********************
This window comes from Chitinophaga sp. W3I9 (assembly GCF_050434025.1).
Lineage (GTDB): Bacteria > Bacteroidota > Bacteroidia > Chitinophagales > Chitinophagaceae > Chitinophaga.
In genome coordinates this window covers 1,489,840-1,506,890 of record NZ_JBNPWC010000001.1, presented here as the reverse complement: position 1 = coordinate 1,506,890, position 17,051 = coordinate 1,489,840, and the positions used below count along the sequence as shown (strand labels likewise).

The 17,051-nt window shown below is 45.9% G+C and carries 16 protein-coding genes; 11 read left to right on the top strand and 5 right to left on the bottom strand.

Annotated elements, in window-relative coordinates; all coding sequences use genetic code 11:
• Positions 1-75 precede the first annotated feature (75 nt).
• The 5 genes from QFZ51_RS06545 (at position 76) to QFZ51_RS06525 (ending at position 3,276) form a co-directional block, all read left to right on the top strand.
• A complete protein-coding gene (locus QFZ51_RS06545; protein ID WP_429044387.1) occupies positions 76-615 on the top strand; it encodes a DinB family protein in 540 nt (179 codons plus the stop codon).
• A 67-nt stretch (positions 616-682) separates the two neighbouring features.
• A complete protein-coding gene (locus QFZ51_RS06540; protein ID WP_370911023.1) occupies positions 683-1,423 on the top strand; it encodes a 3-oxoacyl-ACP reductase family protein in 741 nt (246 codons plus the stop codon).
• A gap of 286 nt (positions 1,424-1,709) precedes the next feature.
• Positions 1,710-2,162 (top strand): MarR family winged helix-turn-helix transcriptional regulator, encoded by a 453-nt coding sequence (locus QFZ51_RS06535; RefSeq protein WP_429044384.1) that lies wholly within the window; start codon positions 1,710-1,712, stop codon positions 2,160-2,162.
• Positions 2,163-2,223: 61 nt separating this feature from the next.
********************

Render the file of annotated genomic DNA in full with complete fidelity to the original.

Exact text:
This window comes from Chitinophaga sp. W3I9 (assembly GCF_050434025.1).
Lineage (GTDB): Bacteria > Bacteroidota > Bacteroidia > Chitinophagales > Chitinophagaceae > Chitinophaga.
In genome coordinates this window covers 1,489,840-1,506,890 of record NZ_JBNPWC010000001.1, presented here as the reverse complement: position 1 = coordinate 1,506,890, position 17,051 = coordinate 1,489,840, and the positions used below count along the sequence as shown (strand labels likewise).

The 17,051-nt window shown below is 45.9% G+C and carries 16 protein-coding genes; 11 read left to right on the top strand and 5 right to left on the bottom strand.

Annotated elements, in window-relative coordinates; all coding sequences use genetic code 11:
• Positions 1-75 precede the first annotated feature (75 nt).
• The 5 genes from QFZ51_RS06545 (at position 76) to QFZ51_RS06525 (ending at position 3,276) form a co-directional block, all read left to right on the top strand.
• A complete protein-coding gene (locus QFZ51_RS06545; protein ID WP_429044387.1) occupies positions 76-615 on the top strand; it encodes a DinB family protein in 540 nt (179 codons plus the stop codon).
• A 67-nt stretch (positions 616-682) separates the two neighbouring features.
• A complete protein-coding gene (locus QFZ51_RS06540; protein ID WP_370911023.1) occupies positions 683-1,423 on the top strand; it encodes a 3-oxoacyl-ACP reductase family protein in 741 nt (246 codons plus the stop codon).
• A gap of 286 nt (positions 1,424-1,709) precedes the next feature.
• Positions 1,710-2,162 (top strand): MarR family winged helix-turn-helix transcriptional regulator, encoded by a 453-nt coding sequence (locus QFZ51_RS06535; RefSeq protein WP_429044384.1) that lies wholly within the window; start codon positions 1,710-1,712, stop codon positions 2,160-2,162.
• Positions 2,163-2,223: 61 nt separating this feature from the next.